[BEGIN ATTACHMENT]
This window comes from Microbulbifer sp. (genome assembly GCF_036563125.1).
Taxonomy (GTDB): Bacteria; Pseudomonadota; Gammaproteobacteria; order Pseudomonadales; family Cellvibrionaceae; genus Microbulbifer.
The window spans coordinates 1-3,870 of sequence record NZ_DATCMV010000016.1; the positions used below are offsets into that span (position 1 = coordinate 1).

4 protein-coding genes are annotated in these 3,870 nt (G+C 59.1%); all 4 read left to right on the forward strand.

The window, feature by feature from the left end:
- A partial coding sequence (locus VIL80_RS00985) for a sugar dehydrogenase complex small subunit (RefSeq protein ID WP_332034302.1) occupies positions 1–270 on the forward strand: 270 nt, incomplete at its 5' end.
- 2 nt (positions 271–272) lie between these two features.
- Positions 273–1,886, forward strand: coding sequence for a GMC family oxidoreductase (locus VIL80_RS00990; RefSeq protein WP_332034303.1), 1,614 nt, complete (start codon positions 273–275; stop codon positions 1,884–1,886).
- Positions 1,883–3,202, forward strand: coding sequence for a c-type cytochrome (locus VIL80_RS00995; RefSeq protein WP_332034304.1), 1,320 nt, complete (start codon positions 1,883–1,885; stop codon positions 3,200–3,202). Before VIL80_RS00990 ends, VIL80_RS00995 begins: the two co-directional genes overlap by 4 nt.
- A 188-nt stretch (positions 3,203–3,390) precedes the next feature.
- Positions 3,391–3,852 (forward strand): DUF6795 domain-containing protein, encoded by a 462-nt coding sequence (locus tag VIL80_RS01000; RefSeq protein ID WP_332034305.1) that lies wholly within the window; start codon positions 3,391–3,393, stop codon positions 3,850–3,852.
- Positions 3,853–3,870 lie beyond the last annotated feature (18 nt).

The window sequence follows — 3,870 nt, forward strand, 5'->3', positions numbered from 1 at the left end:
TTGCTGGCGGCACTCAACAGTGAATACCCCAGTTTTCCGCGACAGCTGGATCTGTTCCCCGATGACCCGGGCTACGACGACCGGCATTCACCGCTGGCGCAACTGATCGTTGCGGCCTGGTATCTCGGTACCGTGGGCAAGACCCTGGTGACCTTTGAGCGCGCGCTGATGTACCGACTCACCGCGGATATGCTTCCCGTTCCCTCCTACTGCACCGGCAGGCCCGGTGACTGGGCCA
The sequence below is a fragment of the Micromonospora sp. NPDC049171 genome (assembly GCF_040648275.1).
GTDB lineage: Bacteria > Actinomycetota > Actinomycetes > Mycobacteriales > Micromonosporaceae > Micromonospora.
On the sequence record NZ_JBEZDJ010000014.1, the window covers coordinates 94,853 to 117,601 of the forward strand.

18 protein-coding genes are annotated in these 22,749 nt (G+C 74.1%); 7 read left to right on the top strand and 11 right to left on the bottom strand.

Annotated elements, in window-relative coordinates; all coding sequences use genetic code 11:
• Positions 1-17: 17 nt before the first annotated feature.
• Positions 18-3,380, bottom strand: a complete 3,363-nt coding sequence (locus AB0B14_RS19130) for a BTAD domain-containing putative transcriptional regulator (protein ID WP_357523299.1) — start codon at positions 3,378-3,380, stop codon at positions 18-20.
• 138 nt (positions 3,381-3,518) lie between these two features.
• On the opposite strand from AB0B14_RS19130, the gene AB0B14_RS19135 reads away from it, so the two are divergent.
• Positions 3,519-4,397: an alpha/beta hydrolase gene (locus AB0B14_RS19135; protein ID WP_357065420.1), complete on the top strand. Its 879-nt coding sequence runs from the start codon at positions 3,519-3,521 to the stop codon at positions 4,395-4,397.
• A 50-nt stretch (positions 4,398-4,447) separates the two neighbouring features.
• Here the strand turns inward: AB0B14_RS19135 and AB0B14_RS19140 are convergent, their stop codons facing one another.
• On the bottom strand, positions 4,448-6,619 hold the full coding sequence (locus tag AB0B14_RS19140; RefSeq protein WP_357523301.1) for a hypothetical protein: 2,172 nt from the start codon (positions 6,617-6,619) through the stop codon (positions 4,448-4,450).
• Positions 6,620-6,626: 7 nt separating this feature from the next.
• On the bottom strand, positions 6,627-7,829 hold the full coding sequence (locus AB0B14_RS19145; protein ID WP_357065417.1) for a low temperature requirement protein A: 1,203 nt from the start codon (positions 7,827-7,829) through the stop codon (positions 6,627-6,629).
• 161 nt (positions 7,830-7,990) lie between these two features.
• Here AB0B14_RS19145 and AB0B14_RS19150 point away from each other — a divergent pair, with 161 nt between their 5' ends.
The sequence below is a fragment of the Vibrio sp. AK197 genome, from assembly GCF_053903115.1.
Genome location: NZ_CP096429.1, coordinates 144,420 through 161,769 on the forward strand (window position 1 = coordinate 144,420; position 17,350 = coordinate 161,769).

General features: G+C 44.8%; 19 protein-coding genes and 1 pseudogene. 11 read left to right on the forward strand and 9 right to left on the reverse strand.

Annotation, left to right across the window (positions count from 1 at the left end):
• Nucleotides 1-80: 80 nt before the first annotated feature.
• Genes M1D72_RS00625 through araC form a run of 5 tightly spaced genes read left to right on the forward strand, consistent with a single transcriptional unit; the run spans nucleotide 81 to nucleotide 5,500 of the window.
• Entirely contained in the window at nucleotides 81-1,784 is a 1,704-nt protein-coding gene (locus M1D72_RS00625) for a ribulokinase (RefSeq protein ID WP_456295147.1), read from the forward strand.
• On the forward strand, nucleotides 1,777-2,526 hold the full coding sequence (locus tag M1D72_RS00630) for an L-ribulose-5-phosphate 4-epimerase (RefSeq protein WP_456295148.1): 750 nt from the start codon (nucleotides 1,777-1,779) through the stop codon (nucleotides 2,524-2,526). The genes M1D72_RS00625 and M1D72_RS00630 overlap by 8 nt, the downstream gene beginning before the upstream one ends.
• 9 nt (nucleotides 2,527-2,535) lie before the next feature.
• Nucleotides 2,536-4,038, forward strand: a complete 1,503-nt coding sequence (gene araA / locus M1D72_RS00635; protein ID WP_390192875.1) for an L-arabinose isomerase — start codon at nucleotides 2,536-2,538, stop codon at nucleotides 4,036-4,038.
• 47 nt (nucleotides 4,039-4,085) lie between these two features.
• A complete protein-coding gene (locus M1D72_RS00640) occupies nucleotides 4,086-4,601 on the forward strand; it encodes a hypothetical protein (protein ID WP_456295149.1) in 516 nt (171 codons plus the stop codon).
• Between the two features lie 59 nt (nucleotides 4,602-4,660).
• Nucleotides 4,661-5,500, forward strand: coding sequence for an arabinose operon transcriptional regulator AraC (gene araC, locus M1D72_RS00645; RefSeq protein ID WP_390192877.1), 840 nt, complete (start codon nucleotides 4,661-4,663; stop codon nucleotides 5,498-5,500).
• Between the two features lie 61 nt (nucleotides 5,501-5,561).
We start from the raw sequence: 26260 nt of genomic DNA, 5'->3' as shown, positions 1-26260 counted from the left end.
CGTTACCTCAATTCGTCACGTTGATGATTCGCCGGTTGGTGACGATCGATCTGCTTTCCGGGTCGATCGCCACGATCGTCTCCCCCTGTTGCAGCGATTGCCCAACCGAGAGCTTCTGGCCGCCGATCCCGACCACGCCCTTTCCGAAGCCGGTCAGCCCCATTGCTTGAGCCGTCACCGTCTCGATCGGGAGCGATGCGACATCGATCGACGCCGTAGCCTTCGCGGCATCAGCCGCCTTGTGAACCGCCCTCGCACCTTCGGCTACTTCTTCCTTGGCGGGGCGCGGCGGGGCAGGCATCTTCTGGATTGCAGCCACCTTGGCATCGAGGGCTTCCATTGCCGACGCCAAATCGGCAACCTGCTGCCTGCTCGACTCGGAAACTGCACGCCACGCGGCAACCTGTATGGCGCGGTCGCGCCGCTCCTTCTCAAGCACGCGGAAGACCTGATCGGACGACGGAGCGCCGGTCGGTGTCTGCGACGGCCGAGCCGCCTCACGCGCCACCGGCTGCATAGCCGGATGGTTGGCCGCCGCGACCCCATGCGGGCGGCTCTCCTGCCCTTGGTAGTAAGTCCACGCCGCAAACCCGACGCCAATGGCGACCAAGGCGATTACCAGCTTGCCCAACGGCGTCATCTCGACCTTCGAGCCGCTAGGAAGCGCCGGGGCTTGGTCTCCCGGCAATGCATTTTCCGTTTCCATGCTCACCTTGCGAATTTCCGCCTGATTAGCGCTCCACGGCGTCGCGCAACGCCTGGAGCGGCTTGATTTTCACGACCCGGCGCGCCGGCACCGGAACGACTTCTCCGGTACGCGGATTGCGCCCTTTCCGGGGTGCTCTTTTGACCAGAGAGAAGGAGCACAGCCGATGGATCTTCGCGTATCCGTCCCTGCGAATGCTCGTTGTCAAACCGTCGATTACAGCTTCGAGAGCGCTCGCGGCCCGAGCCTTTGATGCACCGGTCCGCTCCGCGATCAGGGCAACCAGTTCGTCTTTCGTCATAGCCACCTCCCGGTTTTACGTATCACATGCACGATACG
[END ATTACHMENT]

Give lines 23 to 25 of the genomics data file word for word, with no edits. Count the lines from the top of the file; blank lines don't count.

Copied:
• On the opposite strand from AB0B14_RS19130, the gene AB0B14_RS19135 reads away from it, so the two are divergent.
• Positions 3,519-4,397: an alpha/beta hydrolase gene (locus AB0B14_RS19135; protein ID WP_357065420.1), complete on the top strand. Its 879-nt coding sequence runs from the start codon at positions 3,519-3,521 to the stop codon at positions 4,395-4,397.
• A 50-nt stretch (positions 4,398-4,447) separates the two neighbouring features.